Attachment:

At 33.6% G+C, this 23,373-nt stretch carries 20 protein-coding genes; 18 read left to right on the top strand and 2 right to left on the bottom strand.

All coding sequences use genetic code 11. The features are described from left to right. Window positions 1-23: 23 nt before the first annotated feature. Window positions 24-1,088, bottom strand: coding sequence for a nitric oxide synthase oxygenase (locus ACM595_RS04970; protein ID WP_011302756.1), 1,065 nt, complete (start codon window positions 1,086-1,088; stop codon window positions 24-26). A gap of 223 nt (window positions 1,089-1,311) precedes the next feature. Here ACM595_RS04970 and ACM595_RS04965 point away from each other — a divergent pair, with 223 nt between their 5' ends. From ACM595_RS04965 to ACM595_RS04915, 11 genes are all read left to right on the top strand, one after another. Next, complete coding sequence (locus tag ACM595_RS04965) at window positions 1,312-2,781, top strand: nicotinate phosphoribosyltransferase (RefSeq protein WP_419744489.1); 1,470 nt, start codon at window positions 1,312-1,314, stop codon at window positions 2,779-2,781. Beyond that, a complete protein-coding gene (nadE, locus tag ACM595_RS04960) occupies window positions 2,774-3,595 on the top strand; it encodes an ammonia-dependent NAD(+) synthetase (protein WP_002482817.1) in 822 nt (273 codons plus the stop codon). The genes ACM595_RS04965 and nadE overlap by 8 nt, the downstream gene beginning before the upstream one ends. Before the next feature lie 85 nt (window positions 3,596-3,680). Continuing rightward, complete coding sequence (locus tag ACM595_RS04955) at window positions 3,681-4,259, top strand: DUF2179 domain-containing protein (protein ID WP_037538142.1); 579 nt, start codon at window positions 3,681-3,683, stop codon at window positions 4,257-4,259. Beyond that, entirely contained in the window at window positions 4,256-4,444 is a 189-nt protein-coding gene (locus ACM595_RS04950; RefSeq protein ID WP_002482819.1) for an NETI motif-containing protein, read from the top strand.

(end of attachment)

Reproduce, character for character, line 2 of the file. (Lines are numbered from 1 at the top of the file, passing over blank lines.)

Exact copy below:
All coding sequences use genetic code 11. The features are described from left to right. Window positions 1-23: 23 nt before the first annotated feature. Window positions 24-1,088, bottom strand: coding sequence for a nitric oxide synthase oxygenase (locus ACM595_RS04970; protein ID WP_011302756.1), 1,065 nt, complete (start codon window positions 1,086-1,088; stop codon window positions 24-26). A gap of 223 nt (window positions 1,089-1,311) precedes the next feature. Here ACM595_RS04970 and ACM595_RS04965 point away from each other — a divergent pair, with 223 nt between their 5' ends. From ACM595_RS04965 to ACM595_RS04915, 11 genes are all read left to right on the top strand, one after another. Next, complete coding sequence (locus tag ACM595_RS04965) at window positions 1,312-2,781, top strand: nicotinate phosphoribosyltransferase (RefSeq protein WP_419744489.1); 1,470 nt, start codon at window positions 1,312-1,314, stop codon at window positions 2,779-2,781. Beyond that, a complete protein-coding gene (nadE, locus tag ACM595_RS04960) occupies window positions 2,774-3,595 on the top strand; it encodes an ammonia-dependent NAD(+) synthetase (protein WP_002482817.1) in 822 nt (273 codons plus the stop codon). The genes ACM595_RS04965 and nadE overlap by 8 nt, the downstream gene beginning before the upstream one ends. Before the next feature lie 85 nt (window positions 3,596-3,680). Continuing rightward, complete coding sequence (locus tag ACM595_RS04955) at window positions 3,681-4,259, top strand: DUF2179 domain-containing protein (protein ID WP_037538142.1); 579 nt, start codon at window positions 3,681-3,683, stop codon at window positions 4,257-4,259. Beyond that, entirely contained in the window at window positions 4,256-4,444 is a 189-nt protein-coding gene (locus ACM595_RS04950; RefSeq protein ID WP_002482819.1) for an NETI motif-containing protein, read from the top strand.